Wednesday 27 December 2017

W.W. Jacobs' The Monkey's Paw

Over a century of film adaptations and countless parodies, including no less than The Simpsons, have inured many to the truly chilling effects of W.W. Jacobs' short story The Monkey's Paw. Originally published in 1902 as part of the anthology The Lady of the Barge, this story of wishes gone awry is exceedingly short yet concentrated in its potency.

Behold the monkey's paw! Illustration by Maurice Gruffenhagen.

Though the majority of Jacobs' output was in humour, the text for which he is best known is The Monkey's Paw. In it, Sergeant-Major Morris, late returned from campaigning in India, is visiting his friends, the White family. In front of the roaring fire, he tells Mr. and Mrs. White, and their adult son Herbert, about the various goings on in far-flung regions of the British Empire. Eventually, the topic turns to the strange artifact Morris has brought back with him: a severed, shriveled up monkey's paw. 
"I'd like to go to India myself," said the old man, just to look around a bit, you know." 
"Better where you are," said the Sergeant-Major, shaking his head. He put down the empty glass and sighning softly, shook it again. 
"I should like to see those old temples and fakirs and jugglers," said the old man. "what was that that you started telling me the other day about a monkey's paw or something, Morris?" 
"Nothing." said the soldier hastily. "Leastways, nothing worth hearing." 
"Monkey's paw?" said Mrs. White curiously. 
"Well, it's just a bit of what you might call magic, perhaps." said the Sergeant-Major off-handedly. 
His three listeners leaned forward eagerly. The visitor absent-mindedly put his empty glass to his lips and then set it down again. His host filled it for him again. 
"To look at," said the Sergeant-Major, fumbling in his pocket, "it's just an ordinary little paw, dried to a mummy." 
He took something out of his pocket and proffered it. Mrs. White drew back with a grimace, but her son, taking it, examined it curiously. 
"And what is there special about it?" inquired Mr. White as he took it from his son, and having examined it, placed it upon the table. 
"It had a spell put on it by an old Fakir," said the Sergeant-Major, "a very holy man. He wanted to show that fate ruled people's lives, and that those who interfered with it did so to their sorrow. He put a spell on it so that three separate men could each have three wishes from it."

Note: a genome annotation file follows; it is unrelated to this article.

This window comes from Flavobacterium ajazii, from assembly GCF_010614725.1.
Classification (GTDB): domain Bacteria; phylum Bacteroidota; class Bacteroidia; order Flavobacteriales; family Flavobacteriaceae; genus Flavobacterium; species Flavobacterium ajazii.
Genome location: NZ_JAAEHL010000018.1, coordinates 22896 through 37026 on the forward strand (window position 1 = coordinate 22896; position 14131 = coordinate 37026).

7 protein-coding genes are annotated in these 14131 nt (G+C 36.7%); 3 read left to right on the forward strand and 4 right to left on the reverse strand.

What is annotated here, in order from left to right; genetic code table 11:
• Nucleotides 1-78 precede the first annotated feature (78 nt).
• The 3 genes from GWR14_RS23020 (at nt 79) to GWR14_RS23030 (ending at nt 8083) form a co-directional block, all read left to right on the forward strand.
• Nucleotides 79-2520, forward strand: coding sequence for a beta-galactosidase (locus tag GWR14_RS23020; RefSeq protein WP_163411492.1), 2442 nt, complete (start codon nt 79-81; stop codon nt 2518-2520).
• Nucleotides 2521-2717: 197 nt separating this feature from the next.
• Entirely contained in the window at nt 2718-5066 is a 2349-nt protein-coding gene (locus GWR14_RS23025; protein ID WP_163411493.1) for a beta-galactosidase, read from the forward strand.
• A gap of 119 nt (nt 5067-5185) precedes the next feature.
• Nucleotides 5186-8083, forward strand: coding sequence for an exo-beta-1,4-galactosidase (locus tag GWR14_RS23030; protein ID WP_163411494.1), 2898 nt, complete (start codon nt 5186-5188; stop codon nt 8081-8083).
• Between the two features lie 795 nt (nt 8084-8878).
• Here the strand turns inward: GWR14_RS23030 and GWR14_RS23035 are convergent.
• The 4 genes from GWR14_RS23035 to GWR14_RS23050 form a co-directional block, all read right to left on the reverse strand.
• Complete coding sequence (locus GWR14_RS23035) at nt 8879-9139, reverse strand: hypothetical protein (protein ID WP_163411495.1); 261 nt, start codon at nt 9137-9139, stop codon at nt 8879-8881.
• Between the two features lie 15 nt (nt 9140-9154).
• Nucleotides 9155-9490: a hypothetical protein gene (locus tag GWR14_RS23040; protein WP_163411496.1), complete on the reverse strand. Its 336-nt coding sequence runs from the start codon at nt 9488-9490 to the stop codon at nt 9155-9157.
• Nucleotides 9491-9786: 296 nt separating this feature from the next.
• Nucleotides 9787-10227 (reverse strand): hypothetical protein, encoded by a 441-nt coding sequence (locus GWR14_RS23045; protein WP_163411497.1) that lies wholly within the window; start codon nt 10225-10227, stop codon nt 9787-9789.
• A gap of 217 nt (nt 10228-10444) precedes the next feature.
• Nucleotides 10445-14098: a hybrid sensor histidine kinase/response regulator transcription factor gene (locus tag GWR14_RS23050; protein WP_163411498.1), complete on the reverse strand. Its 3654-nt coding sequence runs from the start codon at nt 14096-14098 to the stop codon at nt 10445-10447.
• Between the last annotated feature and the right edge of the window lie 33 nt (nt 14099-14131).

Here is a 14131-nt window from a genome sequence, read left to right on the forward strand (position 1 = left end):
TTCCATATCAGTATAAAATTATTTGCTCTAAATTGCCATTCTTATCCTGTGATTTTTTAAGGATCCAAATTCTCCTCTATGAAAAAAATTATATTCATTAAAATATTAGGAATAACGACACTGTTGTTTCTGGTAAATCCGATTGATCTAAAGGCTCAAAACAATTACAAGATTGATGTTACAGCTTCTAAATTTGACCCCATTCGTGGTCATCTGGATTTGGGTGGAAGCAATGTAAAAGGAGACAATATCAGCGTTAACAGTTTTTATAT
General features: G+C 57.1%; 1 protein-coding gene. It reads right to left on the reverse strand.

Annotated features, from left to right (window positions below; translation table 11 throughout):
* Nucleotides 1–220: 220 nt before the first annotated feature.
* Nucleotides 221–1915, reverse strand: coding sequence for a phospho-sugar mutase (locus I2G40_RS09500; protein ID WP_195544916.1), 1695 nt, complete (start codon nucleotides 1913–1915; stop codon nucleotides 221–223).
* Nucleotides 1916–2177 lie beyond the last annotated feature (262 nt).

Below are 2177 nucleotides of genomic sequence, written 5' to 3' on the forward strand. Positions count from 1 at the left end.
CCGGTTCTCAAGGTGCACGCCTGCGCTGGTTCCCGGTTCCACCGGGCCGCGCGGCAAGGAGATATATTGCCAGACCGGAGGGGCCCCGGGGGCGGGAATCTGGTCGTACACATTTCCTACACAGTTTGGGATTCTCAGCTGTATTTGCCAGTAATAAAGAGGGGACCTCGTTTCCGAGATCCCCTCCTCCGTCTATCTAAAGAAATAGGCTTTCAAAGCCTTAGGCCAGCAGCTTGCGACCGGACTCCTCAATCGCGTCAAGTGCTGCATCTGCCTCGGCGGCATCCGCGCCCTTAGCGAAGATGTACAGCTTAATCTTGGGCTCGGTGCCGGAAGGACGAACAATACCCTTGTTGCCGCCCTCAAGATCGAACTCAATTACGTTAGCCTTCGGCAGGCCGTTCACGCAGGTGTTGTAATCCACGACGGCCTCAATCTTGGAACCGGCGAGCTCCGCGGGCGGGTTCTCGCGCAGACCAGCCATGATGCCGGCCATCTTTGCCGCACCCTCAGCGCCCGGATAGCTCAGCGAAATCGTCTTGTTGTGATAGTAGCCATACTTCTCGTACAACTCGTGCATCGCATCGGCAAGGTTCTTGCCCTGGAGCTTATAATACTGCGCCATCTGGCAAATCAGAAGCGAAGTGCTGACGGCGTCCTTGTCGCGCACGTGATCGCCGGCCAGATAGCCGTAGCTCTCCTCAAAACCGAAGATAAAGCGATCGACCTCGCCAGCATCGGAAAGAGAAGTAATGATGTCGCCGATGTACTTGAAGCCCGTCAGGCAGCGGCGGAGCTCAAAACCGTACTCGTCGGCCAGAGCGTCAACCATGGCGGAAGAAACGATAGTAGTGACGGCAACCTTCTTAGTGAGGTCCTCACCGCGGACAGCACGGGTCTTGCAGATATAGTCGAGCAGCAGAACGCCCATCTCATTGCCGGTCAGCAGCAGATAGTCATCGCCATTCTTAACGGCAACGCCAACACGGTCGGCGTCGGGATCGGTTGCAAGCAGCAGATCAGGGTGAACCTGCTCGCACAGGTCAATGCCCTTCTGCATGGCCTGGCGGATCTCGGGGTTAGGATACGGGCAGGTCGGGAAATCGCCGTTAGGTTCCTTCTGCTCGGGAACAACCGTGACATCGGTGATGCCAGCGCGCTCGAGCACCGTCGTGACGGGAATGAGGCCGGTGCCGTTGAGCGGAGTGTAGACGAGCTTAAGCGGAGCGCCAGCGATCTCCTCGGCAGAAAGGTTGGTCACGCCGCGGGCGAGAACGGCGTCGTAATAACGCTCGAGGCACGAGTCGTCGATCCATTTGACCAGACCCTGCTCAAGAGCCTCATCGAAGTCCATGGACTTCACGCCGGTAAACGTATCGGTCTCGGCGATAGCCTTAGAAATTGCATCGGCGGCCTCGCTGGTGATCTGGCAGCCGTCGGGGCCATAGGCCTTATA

His manners were so impressive that his hearers were conscious that their light laughter had jarred somewhat. 
"Well, why don't you have three, sir?" said Herbert White cleverly. 
The soldier regarded him the way that middle age is wont to regard presumptuous youth."I have," he said quietly, and his blotchy face whitened. 
"And did you really have the three wishes granted?" asked Mrs. White. 
"I did," said the sergeant-major, and his glass tapped against his strong teeth. 
"And has anybody else wished?" persisted the old lady. 
"The first man had his three wishes. Yes," was the reply, "I don't know what the first two were, but the third was for death. That's how I got the paw." 
His tones were so grave that a hush fell upon the group. 
"If you've had your three wishes it's no good to you now then Morris," said the old man at last. "What do you keep it for?"
The Sergeant-Major gives a few more ominous words of warning and allusions to tragedies before trying to consign the paw to a fate of its own. His hosts cannot countenance the waste of such a good opportunity, however.
"If you could have another three wishes," said the old man, eyeing him keenly, "would you have them?" 
"I don't know," said the other. "I don't know." 
He took the paw, and dangling it between his front finger and thumb, suddenly threw it upon the fire. White, with a slight cry, stooped down and snatched it off.